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The Kia instantly feels a higher grade of car. The sweeping dash’s design looks and feels more premium, the multimedia unit’s graphics are sharper and more sophisticated, and there’s a strong sense that the Kia is better equipped.
It is. Two 12-volt outlets straddle a USB slot and auxiliary port up front, a sat-nav map lights up on the screen, while dual-zone climate control dials grace the lower dash. You push a button to start the engine rather than insert and turn a key, the driver’s seat adjusts electrically (for superior comfort), and there’s a bunch of other surprise-and-delight additions that justify the Sportage SLi’s $1000 price premium.
But it’s the rear seat that expands the Hyundai/Kia divide. Backswept, elf-eared rear doors that offer the best access on test open up to a rear bench that appears to have been made with passengers front of mind, and not cobbled in as a begrudging afterthought. Okay, so the second-row seatbacks lack a bit of lateral support, but forward vision via a low-ish beltline and a long glasshouse that appears to wrap around the Sportage is excellent, second only to the Subaru for its sense of light-filled airiness.
Unfortunately, the Sportage is a half-step behind the Hyundai when it comes to what’s under the bonnet. Australia’s Korean-sourced Sportage continues with a 114kW/192Nm multi-point injection version of the long-serving ‘Nu’ 2.0-litre engine, whereas the MY17 Tucson gets direct-injection and 121kW/203Nm.
In reality, the difference is mostly down to refinement. Over the last thousand revs to the 6500rpm redline, the Sportage’s older engine is much more intrusive, making it less pleasant to punch hard. Yet when you do, the Sportage offers near-identical performance to the Tucson, not to mention the 2.0-litre CX-5. But neither of the Korean drivetrains can match the Mazda’s sweetly encouraging proficiency.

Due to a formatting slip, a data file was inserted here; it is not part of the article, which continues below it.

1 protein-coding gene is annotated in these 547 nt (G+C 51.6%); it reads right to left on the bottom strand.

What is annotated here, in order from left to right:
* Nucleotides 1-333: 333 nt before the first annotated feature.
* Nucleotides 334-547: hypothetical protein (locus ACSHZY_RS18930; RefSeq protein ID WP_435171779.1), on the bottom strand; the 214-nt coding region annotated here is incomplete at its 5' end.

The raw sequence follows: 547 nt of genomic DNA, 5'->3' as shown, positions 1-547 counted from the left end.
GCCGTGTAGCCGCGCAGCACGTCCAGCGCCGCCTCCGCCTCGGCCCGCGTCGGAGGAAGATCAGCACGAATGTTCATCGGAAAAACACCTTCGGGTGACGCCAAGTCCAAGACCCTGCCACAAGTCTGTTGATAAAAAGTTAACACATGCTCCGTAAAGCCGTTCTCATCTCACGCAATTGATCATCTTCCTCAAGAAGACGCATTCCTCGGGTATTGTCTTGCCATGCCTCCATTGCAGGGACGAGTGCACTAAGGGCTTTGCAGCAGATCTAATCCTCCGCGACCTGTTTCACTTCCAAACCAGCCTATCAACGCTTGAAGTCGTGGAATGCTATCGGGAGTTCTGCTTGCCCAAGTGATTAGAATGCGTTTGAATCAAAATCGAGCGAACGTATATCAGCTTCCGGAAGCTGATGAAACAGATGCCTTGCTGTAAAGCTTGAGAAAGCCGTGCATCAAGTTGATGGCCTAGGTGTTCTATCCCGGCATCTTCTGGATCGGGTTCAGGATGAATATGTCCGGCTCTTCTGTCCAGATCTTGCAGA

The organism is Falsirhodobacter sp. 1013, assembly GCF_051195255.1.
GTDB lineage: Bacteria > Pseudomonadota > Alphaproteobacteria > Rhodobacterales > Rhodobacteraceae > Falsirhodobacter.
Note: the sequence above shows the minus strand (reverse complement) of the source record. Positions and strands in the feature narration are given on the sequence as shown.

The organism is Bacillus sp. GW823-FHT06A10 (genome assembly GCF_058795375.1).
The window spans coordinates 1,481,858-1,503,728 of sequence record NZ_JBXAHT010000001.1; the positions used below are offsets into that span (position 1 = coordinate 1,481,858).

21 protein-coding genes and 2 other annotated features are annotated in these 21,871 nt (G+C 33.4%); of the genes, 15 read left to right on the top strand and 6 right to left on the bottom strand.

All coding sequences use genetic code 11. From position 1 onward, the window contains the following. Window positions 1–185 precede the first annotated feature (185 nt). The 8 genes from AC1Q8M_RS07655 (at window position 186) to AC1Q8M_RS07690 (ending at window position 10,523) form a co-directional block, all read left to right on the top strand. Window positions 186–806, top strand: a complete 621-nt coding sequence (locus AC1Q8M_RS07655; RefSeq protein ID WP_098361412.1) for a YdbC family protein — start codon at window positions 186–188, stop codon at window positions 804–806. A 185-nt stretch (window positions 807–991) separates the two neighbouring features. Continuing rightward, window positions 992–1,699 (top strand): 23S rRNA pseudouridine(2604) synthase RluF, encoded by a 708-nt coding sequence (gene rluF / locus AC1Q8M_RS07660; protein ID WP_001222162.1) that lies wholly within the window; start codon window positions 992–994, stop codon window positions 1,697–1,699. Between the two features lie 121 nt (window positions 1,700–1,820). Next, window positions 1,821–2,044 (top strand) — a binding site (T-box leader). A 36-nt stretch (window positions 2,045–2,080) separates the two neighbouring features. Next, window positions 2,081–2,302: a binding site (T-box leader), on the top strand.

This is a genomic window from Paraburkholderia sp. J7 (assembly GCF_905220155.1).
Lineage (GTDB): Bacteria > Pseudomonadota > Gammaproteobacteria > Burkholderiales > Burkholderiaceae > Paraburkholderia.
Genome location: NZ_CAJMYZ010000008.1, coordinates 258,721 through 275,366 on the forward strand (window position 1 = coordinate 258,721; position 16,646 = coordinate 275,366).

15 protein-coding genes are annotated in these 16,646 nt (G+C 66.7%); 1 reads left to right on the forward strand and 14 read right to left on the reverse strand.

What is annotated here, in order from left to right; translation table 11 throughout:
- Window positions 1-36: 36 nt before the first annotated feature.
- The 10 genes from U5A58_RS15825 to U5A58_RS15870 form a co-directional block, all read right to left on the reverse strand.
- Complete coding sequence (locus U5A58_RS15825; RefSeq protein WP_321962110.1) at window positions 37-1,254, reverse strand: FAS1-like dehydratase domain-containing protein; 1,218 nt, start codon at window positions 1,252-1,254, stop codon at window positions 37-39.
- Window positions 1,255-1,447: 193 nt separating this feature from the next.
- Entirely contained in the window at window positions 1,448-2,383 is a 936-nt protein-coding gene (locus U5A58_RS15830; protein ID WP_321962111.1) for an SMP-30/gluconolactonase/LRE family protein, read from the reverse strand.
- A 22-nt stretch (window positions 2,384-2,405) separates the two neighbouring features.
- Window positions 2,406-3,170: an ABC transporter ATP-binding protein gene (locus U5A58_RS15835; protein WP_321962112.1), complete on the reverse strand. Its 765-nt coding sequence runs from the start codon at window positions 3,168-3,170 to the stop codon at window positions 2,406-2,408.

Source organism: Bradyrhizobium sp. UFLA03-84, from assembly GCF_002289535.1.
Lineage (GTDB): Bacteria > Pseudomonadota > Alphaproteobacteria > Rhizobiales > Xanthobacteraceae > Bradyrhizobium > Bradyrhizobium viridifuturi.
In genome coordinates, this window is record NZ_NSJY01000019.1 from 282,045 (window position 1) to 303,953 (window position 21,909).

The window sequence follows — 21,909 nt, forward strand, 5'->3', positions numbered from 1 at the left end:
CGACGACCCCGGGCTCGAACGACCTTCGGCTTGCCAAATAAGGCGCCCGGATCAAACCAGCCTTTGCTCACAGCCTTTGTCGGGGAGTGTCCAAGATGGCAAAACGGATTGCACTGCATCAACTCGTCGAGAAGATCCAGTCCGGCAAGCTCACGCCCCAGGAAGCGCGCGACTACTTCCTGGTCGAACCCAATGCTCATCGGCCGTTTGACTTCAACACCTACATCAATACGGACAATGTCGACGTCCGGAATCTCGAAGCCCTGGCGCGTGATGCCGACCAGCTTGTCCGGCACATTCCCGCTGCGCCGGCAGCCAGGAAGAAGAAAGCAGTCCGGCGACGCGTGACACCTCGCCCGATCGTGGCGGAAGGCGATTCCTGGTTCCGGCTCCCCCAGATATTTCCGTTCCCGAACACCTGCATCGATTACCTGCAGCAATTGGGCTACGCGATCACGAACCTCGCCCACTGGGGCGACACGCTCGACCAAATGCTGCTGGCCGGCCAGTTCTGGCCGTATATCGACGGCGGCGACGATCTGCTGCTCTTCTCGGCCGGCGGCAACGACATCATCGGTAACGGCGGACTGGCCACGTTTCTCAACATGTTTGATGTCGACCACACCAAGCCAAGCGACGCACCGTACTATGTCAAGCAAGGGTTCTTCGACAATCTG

Where the GDI outshines the MPI donk is in fuel economy. The Sportage’s on-test consumption of 11.2L/100km was half a litre thirstier than Tucson’s. There’s something else that counts against the Kia. Higher levels of road and wind noise compared with almost all the other SUVs here tarnish the Sportage’s overall polish – think tyre roar and wind rush rising to about the same level as the previous-gen Mazda CX-5 – and its otherwise well-rounded ability.
That’s a shame because the taut Sportage’s dynamics reward keen drivers, and are a credit to Kia Australia’s dedicated local tuning program.
The Sportage’s steering has slightly crisper feedback than the Tucson’s, even with the Drive mode left in Normal rather than the throttle-jumpy Sport or anaesthetised Eco modes. But it’s nowhere near as good as the Escape’s crisp precision.
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With four bodies on board, or even one-up on our winding dynamic loop, the Kia enjoys stringing corners together, and feels more playful than its Hyundai equivalent. Pitch it into a corner and it clearly favours its rear end, as opposed to the more neutral Hyundai. Unfortunately, that encouraging playfulness can ignite the Kia’s Korean-tuned ESC, killing the fun faster than a coldsore on date night.
But we really like how the Kia Sportage exudes a youthful, fun-to-drive, almost European ethos. Useful, comfortable, well-appointed and individually styled, it doesn’t even need Kia’s unbeatable seven-year warranty to argue a strong case. While its Hyundai cousin toes a conservative line, the Kia doesn’t mind being different. If only that included its engine.
Model: 2018 Kia Sportage SLi
Engine: 1999cc 4cyl, sohc, 16v
Max Power: 114kW @ 6200rpm
Max Torque: 192Nm @ 4000rpm
Transmission: 6-speed automatic
Fuel economy: 11.2L/100km (tested)
On sale: Now
Medium SUV Megatest Results